I wonder if the percentage of those in Richmond County taking AP classes are higher than the state average? Those who are not AP material shouldn't be taking AP courses. Schools should not encourage everyone to take AP courses or even the SAT.

soitgoes
820
Points
soitgoes 02/24/14 - 11:23 am
3
0
This is why

my kids go to private school. You get what you pay for, except for Richmond County citizens. You are NOT getting what you pay (taxes) for from the public school system. I pity the kids at Butler, Laney and Josey...

countyman
20244
Points
countyman 02/24/14 - 12:05 pm
1
2
Stats

Little Lamb... Please compare the main counties in Georgia versus Richmond County and not the suburbs or exurbs of larger cities...

I seriously doubt more than 2 schools in Columbia County or Aiken County might have over 50% scoring a three of higher...

Lakeside is the best school in Columbia County and they probably had around 50%-65% rate..

Keep in mind ARC has both the IB program and AP classes..

Dixieman & Soitgoes.. I would rather send my child to Davidson, AR Johnson, Westside, Cross Creek, and ARC before private school.. I have friends who attended Augusta Christian, Augusta Prep, and EDS...

Echoes86
911
Points
Echoes86 02/24/14 - 12:22 pm
2
1
Curriculum

I know teachers hate to teach to the test, but maybe it needs to be done a bit more in order to reach a higher percentage of passing grades. I know the benefit of AP classes are that they are a challenge, but I'd like for students to get college credit when they can as well. AP kids are SMART, and they deserve to get something that benefits them at the end of all of their hard work. (besides just a graduation credit)

Little Lamb
46405
Points
Little Lamb 02/24/14 - 12:27 pm
2
0
Probability

It does not matter what you "seriously doubt" or what you think is probable, Countyman. I was using information published in the paper that shows RC school system to have much lower pass rate on these college credit tests that the average of the entire state of Georgia. That includes your so-called "main counties" and all the rest.

What percentage would you say pass that test in Johnson County, for example? What percentage in Dodge County? It doesn't matter.

Sweet son
10555
Points
Sweet son 02/24/14 - 12:46 pm
3
0
Needed!

Teacher evaluations!

seenitB4
88203
Points
seenitB4 02/24/14 - 01:01 pm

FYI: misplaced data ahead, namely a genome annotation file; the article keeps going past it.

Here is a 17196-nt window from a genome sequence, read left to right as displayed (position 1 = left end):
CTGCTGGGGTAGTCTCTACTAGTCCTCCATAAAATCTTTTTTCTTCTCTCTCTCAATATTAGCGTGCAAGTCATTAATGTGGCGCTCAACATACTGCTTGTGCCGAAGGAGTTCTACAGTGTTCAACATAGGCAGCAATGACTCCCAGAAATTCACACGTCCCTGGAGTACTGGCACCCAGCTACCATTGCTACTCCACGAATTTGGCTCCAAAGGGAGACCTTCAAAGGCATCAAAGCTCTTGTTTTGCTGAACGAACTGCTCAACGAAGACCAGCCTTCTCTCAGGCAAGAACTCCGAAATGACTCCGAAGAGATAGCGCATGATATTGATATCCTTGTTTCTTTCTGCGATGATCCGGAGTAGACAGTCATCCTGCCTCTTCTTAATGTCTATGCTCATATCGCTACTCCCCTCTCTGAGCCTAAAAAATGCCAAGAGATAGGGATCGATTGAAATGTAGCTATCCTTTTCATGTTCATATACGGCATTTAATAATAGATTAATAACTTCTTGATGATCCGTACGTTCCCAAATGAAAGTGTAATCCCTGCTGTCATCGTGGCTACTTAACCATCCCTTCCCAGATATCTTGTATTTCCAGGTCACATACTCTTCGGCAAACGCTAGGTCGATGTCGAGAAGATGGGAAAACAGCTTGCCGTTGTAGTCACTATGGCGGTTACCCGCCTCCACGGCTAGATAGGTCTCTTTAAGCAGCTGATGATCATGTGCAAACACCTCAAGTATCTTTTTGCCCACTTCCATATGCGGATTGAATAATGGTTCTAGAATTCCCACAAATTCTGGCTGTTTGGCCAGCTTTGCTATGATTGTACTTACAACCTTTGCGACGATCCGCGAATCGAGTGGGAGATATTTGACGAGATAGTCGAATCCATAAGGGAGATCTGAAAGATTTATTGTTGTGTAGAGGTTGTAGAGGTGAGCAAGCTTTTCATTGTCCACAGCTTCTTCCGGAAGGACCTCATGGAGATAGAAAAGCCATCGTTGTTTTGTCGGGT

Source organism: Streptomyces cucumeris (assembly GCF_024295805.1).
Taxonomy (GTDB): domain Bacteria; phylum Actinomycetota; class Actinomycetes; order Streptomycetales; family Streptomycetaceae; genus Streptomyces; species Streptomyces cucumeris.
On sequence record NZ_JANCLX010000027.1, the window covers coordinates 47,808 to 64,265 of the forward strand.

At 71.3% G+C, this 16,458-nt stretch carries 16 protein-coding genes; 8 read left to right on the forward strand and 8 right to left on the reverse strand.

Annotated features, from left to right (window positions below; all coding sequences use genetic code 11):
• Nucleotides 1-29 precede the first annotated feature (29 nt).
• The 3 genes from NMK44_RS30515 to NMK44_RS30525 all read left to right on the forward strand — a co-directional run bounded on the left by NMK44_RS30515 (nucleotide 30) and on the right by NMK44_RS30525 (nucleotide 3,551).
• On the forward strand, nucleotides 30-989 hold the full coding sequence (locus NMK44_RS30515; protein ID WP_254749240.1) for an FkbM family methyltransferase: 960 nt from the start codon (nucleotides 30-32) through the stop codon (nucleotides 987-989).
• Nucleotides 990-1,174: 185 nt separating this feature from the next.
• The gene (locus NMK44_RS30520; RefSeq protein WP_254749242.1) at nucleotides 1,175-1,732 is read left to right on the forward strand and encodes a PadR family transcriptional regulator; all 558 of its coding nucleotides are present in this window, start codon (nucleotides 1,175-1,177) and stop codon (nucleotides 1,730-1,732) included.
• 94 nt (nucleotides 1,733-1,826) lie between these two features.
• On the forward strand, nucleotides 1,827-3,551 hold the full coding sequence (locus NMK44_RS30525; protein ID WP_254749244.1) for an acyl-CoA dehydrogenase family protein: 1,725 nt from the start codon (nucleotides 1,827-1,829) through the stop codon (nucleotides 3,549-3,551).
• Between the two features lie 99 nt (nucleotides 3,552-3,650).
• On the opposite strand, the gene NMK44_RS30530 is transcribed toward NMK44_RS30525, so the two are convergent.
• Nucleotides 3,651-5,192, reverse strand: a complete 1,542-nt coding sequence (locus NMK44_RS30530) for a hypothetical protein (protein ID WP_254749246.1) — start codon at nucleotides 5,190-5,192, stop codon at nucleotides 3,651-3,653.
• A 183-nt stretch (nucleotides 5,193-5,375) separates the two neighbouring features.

3
1
These results STINK

I would be very upset with this....thank goodness I no longer have children in Richmond county schools.

countyman
20244
Points
countyman 02/24/14 - 02:36 pm
1
4
Bias

Richmond county is the ONLY county in the CSRA to offer two of the top twelve high schools in the state.. The new magnet high school in South Augusta will be another top rated school in the future.

Why do the same few people ALWAYS want to generalize everything in RC? They don't even live in Richmond County, but can tell you everything about it..

Little Lamb.. Richmond County is not competing against the suburban counties. The state of Georgia will compare Richmond County versus Fulton, Chatham, Bibb, Muscogee, etc..

I'm using the statistics from 2010 and Lakeside should be in the same range..

countyman
20244
Points
countyman 02/24/14 - 02:59 pm
1
3
Facts

Can we please stop trying to generalize RC?
http://apps.washingtonpost.com/local/highschoolchallenge/schools/2013/li...

According to the Washington Post... The most challenging schools in Richmond/Columbia are Davidson and ARC... Lakeside in Columbia County ranked third..

Davidson: 4.414
Richmond: 2.083
Lakeside: 1.871

Many kids from middle class and wealthy families attend Richmond, but you have multiple lower income neighborhoods near ARC including Harrisburg.. The IB program at Richmond will continue to attract many well to do families..

seenitB4
88203
Points
seenitB4 02/24/14 - 04:00 pm
3
0
ctyman

You should heed your very own words!!

Back to Top

Top headlines

SRS shipments halted until 2016

Savannah River Site can't resume shipments of Cold War nuclear waste materials to an underground repository in New Mexico until at least 2016 when the federal government reopens the facility to ...
Search Augusta jobs